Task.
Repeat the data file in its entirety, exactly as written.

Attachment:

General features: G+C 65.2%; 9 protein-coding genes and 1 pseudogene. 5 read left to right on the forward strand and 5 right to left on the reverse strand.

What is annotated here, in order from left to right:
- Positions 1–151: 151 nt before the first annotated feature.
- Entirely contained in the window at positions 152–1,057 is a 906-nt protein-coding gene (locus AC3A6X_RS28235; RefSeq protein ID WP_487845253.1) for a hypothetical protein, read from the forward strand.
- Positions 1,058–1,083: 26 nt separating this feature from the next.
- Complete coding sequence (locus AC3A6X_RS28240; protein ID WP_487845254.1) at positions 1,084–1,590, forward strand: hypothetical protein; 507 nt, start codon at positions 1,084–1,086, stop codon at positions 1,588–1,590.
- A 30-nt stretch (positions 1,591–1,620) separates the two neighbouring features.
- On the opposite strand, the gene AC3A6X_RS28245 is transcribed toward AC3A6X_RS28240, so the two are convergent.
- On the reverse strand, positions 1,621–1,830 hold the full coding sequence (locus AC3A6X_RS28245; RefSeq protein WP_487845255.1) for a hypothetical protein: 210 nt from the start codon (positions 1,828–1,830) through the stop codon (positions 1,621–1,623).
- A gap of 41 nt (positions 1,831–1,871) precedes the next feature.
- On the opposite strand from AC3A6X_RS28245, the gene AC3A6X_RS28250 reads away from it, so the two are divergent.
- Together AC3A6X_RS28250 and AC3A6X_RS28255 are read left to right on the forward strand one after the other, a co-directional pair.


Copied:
General features: G+C 65.2%; 9 protein-coding genes and 1 pseudogene. 5 read left to right on the forward strand and 5 right to left on the reverse strand.

What is annotated here, in order from left to right:
- Positions 1–151: 151 nt before the first annotated feature.
- Entirely contained in the window at positions 152–1,057 is a 906-nt protein-coding gene (locus AC3A6X_RS28235; RefSeq protein ID WP_487845253.1) for a hypothetical protein, read from the forward strand.
- Positions 1,058–1,083: 26 nt separating this feature from the next.
- Complete coding sequence (locus AC3A6X_RS28240; protein ID WP_487845254.1) at positions 1,084–1,590, forward strand: hypothetical protein; 507 nt, start codon at positions 1,084–1,086, stop codon at positions 1,588–1,590.
- A 30-nt stretch (positions 1,591–1,620) separates the two neighbouring features.
- On the opposite strand, the gene AC3A6X_RS28245 is transcribed toward AC3A6X_RS28240, so the two are convergent.
- On the reverse strand, positions 1,621–1,830 hold the full coding sequence (locus AC3A6X_RS28245; RefSeq protein WP_487845255.1) for a hypothetical protein: 210 nt from the start codon (positions 1,828–1,830) through the stop codon (positions 1,621–1,623).
- A gap of 41 nt (positions 1,831–1,871) precedes the next feature.
- On the opposite strand from AC3A6X_RS28245, the gene AC3A6X_RS28250 reads away from it, so the two are divergent.
- Together AC3A6X_RS28250 and AC3A6X_RS28255 are read left to right on the forward strand one after the other, a co-directional pair.